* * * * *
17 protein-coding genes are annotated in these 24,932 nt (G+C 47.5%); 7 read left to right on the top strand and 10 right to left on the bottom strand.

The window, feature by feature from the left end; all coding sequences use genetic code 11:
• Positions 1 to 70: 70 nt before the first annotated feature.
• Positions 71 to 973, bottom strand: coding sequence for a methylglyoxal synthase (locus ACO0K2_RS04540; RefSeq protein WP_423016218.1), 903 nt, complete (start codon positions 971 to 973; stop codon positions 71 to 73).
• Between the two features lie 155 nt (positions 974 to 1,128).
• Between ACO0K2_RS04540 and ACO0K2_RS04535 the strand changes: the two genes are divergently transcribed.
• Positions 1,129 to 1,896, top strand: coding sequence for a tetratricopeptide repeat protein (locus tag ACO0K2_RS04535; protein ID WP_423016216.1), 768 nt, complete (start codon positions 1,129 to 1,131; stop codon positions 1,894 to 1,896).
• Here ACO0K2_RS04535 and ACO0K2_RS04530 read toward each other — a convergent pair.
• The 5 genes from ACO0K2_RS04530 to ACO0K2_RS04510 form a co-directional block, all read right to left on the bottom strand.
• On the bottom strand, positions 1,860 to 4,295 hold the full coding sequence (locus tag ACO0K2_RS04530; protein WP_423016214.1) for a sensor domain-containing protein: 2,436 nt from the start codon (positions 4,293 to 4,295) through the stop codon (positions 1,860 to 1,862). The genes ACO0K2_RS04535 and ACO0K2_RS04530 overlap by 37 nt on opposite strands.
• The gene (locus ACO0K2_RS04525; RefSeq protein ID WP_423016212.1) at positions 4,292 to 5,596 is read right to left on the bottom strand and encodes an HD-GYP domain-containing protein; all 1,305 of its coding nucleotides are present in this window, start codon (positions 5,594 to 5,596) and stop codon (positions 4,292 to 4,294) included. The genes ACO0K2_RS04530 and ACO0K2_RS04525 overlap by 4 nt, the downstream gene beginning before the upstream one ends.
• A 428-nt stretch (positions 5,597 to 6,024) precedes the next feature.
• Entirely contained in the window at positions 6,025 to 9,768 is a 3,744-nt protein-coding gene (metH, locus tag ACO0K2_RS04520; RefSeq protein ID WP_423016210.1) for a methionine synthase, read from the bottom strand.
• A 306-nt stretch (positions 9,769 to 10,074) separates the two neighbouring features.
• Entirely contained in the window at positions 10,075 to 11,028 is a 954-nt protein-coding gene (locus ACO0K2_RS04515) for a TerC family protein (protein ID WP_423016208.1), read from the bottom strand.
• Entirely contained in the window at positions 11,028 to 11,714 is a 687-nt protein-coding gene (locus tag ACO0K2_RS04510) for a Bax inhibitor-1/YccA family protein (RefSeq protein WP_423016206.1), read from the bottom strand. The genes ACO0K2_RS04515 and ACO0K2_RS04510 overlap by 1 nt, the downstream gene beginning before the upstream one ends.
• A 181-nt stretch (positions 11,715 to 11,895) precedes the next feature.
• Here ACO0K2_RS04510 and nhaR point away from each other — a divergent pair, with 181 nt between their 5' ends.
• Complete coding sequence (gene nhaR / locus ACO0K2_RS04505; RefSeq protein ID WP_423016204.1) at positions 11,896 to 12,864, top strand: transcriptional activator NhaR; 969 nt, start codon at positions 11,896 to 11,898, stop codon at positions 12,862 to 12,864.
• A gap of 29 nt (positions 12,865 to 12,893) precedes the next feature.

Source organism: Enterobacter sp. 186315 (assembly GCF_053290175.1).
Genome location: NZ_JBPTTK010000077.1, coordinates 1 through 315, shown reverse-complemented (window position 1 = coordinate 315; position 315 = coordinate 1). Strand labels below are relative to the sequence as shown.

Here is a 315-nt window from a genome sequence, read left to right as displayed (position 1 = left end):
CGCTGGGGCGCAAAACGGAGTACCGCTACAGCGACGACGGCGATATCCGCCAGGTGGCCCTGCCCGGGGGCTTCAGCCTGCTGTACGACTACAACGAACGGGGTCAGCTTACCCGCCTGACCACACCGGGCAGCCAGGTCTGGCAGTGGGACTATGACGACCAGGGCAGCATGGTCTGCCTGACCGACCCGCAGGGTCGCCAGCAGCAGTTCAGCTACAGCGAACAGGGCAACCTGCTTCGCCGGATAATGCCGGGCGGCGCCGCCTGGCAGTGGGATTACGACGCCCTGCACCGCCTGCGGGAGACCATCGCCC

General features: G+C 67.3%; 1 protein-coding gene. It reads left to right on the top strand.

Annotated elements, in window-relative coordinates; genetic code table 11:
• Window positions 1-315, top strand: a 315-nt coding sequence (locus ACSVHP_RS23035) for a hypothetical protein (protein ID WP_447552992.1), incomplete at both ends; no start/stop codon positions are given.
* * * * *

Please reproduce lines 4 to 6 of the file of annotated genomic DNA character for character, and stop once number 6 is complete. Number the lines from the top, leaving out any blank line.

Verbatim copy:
• Positions 71 to 973, bottom strand: coding sequence for a methylglyoxal synthase (locus ACO0K2_RS04540; RefSeq protein WP_423016218.1), 903 nt, complete (start codon positions 971 to 973; stop codon positions 71 to 73).
• Between the two features lie 155 nt (positions 974 to 1,128).
• Between ACO0K2_RS04540 and ACO0K2_RS04535 the strand changes: the two genes are divergently transcribed.